Due to the nature of these blockchain challenges, each of these challenges would need to be isolated from each other. If we were to have a singular chain for each of the challenges (or even all of the challenges), it would allow players to look at other players’ transactions or potentially game the system somehow to cheat the challenges. An option here is to filter out particular RPC calls to geth to not allow players to transactions in the chain (this is what ChainFlag does). However we thought, we have the isolated challenge setup (see above). Why don’t we just use that?
So we did!
Our Isolated Challenge setup would deploy 2 containers for each BlockChain challenge that was deployed. The Geth container and the API container. Geth being the base blockchain, and the API which would deploy the challenge contracts to the chain.
Geth is our base blockchain container that uses a Proof-of-Authority consensus mechanism to create blocks (don’t need to be wasting resources mining blocks. We 💖🌳)
Our Geth setup is pretty simple and is based on the ethereum/client-go:stable image. When building our container we just need 2 things:
- The sealer account creds
- The genesis block config
The sealer account is the account that has the Authority to seal transactions and to create blocks. This is just a randomly generated account that is designated in the genesis block config.
The genesis block config provides the base config required for this chain. This would prefund our deployer address, set the block time and other configuration parameters.
The API we developed provided a simple HTTP interface to manage the challenge that the player had deployed. On startup the service checks which challenge is being deployed via environment variable and deploys that challenge, with any custom work defined by the challenge. We then generate and fund a random wallet and give this to the player.
The API which was written in TypeScript using fastify as a framework provided 3 endpoints
- Returns the current challenge contract addresses, as well as the player address and private key
- Would check to see if the challenge is complete or not. Essentially check the state of the chain and return the flag if it is complete.
- Defunds the players funds and deploys a new instance of the challenge on the same chain and provides a new player wallet.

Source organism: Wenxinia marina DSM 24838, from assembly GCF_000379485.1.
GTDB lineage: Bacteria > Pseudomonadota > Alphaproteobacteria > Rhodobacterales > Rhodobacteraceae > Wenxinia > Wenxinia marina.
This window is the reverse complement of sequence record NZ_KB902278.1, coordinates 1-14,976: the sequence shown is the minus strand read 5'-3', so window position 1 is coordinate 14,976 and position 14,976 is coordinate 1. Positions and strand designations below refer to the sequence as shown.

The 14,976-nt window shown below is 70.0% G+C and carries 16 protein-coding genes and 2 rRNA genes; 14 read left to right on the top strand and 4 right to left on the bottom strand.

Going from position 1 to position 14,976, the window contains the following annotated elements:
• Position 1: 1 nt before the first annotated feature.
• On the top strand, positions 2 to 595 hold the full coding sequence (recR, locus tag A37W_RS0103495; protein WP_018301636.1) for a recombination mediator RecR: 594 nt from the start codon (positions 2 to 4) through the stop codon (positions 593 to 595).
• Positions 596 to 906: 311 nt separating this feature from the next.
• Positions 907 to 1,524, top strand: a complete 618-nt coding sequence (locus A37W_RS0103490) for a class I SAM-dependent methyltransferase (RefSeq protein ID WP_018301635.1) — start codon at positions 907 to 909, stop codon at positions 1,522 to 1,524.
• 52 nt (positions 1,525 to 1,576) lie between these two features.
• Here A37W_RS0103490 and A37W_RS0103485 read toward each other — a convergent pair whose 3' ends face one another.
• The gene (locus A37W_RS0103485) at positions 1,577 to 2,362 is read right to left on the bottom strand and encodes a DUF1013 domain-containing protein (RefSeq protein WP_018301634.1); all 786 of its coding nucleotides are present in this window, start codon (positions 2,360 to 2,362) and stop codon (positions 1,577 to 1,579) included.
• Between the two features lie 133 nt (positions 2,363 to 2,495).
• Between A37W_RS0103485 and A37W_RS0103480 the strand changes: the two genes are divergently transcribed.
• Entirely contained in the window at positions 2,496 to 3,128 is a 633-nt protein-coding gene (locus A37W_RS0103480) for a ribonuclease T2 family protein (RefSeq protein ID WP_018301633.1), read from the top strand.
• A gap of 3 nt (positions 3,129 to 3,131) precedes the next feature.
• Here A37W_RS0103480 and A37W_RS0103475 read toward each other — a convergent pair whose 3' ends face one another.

And that’s pretty much it. A simple setup which worked really well during the CTF! We have open sourced our infra setup at https://github.com/DownUnderCTF/eth-challenge-infra. There is still a lot of work we want to do to make the whole experience better for next year, but we were really happy this setup worked without any hiccups on the first go!
This year is the first year that we used Cloudflare as a CDN rather than only DNS hosting. We heard that Cloudflare provided good DDOS protection and wanted to see if it would work wonders for our setup. It would also potentially save us a lot of bandwidth to our origin, which Google charges a fortune for. We opted to use the CDN features only for the scoreboard, as a WAF in front of our challenges would probably block malicious requests to the challenges which is what we don’t want. Also Cloudflare doesn’t support proxying TCP challenges (at least on the free plan).
Instead of setting up a Google Cloud Load Balancer for the scoreboard, we used cloudflared to connect the scoreboard to the internet. The way it works is that an outbound connection is created from our hosts to Cloudflare’s infrastructure, instead of the other way around. The benefits of this setup is that we didn’t have to expose any ports to the internet, meaning that players wouldn’t be able to find the load balancer’s IP address and launch a direct DDOS attack on the hosts. We were also able to save 2.5c an hour as we didn’t have to provision a load balancer either.
The cloudflared application is deployed through Kubernetes as a DaemonSet, in order to deploy a proxy instance on each host. You can have a look at this gist to see how it is configured.
I’m Under Attack
From hosting last year’s CTF, DDOS protection and rate-limiting was a must for our infrastructure, as we observed a lot of port scanning and dirbusting from scanning the server logs. Additionally, we noticed that CTFd was not great at handling sudden load spikes, as it would return a flurry of 500s while Kubernetes scales up the replica count. Also let’s not get to the database connection leakage problem which we still haven’t figured out how to solve.